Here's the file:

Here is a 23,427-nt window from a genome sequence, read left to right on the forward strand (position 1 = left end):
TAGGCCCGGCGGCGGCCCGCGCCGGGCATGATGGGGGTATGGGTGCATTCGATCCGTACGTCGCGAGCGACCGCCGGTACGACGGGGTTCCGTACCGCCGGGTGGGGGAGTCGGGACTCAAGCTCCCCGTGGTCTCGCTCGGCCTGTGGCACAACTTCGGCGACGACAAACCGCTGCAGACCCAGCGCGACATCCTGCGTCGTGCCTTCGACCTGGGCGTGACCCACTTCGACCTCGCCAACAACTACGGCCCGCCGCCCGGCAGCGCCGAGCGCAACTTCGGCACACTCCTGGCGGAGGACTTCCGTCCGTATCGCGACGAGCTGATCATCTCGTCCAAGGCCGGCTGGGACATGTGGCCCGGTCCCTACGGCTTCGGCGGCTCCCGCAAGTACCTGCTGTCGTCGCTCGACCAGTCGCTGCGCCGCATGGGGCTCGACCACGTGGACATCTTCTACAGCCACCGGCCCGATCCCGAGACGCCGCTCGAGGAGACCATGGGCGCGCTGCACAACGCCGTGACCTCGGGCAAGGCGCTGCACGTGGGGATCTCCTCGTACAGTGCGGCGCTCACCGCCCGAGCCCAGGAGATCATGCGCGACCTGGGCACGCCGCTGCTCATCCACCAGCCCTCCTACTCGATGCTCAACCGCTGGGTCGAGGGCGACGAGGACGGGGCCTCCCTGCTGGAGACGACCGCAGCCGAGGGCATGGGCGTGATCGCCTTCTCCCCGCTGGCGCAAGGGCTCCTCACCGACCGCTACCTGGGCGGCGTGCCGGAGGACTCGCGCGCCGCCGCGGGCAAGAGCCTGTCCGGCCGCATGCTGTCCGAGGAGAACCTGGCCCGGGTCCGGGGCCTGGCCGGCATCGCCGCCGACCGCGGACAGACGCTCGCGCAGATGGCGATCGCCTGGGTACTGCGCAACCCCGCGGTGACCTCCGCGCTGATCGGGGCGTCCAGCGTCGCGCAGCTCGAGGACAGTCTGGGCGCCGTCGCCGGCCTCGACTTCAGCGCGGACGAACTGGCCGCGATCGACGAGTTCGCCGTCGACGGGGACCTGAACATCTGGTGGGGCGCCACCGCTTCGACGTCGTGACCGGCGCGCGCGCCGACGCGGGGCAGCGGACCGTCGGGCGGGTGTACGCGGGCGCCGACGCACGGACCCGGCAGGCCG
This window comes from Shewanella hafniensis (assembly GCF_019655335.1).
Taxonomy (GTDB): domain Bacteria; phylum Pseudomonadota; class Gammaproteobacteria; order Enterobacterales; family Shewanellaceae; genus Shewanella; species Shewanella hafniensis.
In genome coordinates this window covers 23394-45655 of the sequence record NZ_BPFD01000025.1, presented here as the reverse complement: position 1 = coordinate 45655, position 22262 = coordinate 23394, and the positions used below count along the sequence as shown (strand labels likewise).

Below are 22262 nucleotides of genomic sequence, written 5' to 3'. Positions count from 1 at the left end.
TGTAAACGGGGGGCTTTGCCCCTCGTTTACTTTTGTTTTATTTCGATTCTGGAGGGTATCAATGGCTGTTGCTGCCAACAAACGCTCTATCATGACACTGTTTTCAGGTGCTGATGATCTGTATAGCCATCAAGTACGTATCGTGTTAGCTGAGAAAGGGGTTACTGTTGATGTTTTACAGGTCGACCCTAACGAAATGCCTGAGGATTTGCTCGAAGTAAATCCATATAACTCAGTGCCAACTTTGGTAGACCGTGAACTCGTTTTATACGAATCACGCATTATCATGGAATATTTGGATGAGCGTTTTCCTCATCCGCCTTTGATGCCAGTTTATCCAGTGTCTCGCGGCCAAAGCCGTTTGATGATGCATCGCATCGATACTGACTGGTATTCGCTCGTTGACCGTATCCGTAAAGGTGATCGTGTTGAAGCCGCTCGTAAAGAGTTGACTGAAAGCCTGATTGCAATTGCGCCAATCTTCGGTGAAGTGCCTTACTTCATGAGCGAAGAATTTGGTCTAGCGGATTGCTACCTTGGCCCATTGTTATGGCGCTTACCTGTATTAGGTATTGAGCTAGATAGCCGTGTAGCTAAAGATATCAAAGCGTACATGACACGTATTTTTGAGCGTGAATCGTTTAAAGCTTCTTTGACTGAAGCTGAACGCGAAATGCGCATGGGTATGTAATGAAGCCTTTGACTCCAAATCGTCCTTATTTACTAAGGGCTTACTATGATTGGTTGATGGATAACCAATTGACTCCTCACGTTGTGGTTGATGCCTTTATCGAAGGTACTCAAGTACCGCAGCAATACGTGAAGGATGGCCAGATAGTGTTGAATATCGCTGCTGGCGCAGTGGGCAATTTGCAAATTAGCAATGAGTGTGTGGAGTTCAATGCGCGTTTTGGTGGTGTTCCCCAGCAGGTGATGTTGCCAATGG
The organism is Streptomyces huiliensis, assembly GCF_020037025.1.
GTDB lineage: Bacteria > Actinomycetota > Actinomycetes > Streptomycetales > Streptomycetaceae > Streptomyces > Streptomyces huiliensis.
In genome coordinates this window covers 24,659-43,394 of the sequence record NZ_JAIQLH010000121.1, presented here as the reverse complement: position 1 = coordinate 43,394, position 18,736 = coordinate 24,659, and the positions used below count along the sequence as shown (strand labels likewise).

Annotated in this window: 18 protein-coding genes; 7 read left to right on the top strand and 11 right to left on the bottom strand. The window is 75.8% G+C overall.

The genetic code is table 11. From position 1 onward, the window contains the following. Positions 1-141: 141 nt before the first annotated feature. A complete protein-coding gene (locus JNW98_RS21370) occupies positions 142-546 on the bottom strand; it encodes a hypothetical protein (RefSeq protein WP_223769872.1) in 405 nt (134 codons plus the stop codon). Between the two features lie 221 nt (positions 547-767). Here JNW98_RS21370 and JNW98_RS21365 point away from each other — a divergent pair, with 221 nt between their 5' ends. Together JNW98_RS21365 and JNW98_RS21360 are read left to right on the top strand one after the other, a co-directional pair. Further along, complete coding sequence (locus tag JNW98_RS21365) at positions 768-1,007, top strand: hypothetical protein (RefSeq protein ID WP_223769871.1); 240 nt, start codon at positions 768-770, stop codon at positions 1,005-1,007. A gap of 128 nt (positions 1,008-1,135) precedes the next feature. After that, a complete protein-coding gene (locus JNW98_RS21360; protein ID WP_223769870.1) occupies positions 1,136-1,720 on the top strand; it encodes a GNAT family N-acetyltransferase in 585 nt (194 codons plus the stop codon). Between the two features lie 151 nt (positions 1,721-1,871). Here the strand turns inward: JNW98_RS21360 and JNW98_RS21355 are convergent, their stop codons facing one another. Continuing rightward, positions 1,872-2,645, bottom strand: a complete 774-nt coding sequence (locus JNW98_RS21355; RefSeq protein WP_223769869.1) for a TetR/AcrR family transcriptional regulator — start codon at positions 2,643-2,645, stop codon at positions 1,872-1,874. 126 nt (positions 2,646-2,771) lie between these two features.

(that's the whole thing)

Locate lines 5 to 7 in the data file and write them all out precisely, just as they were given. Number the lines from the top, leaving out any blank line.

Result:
In genome coordinates this window covers 23394-45655 of the sequence record NZ_BPFD01000025.1, presented here as the reverse complement: position 1 = coordinate 45655, position 22262 = coordinate 23394, and the positions used below count along the sequence as shown (strand labels likewise).

Below are 22262 nucleotides of genomic sequence, written 5' to 3'. Positions count from 1 at the left end.
TGTAAACGGGGGGCTTTGCCCCTCGTTTACTTTTGTTTTATTTCGATTCTGGAGGGTATCAATGGCTGTTGCTGCCAACAAACGCTCTATCATGACACTGTTTTCAGGTGCTGATGATCTGTATAGCCATCAAGTACGTATCGTGTTAGCTGAGAAAGGGGTTACTGTTGATGTTTTACAGGTCGACCCTAACGAAATGCCTGAGGATTTGCTCGAAGTAAATCCATATAACTCAGTGCCAACTTTGGTAGACCGTGAACTCGTTTTATACGAATCACGCATTATCATGGAATATTTGGATGAGCGTTTTCCTCATCCGCCTTTGATGCCAGTTTATCCAGTGTCTCGCGGCCAAAGCCGTTTGATGATGCATCGCATCGATACTGACTGGTATTCGCTCGTTGACCGTATCCGTAAAGGTGATCGTGTTGAAGCCGCTCGTAAAGAGTTGACTGAAAGCCTGATTGCAATTGCGCCAATCTTCGGTGAAGTGCCTTACTTCATGAGCGAAGAATTTGGTCTAGCGGATTGCTACCTTGGCCCATTGTTATGGCGCTTACCTGTATTAGGTATTGAGCTAGATAGCCGTGTAGCTAAAGATATCAAAGCGTACATGACACGTATTTTTGAGCGTGAATCGTTTAAAGCTTCTTTGACTGAAGCTGAACGCGAAATGCGCATGGGTATGTAATGAAGCCTTTGACTCCAAATCGTCCTTATTTACTAAGGGCTTACTATGATTGGTTGATGGATAACCAATTGACTCCTCACGTTGTGGTTGATGCCTTTATCGAAGGTACTCAAGTACCGCAGCAATACGTGAAGGATGGCCAGATAGTGTTGAATATCGCTGCTGGCGCAGTGGGCAATTTGCAAATTAGCAATGAGTGTGTGGAGTTCAATGCGCGTTTTGGTGGTGTTCCCCAGCAGGTGATGTTGCCAATGG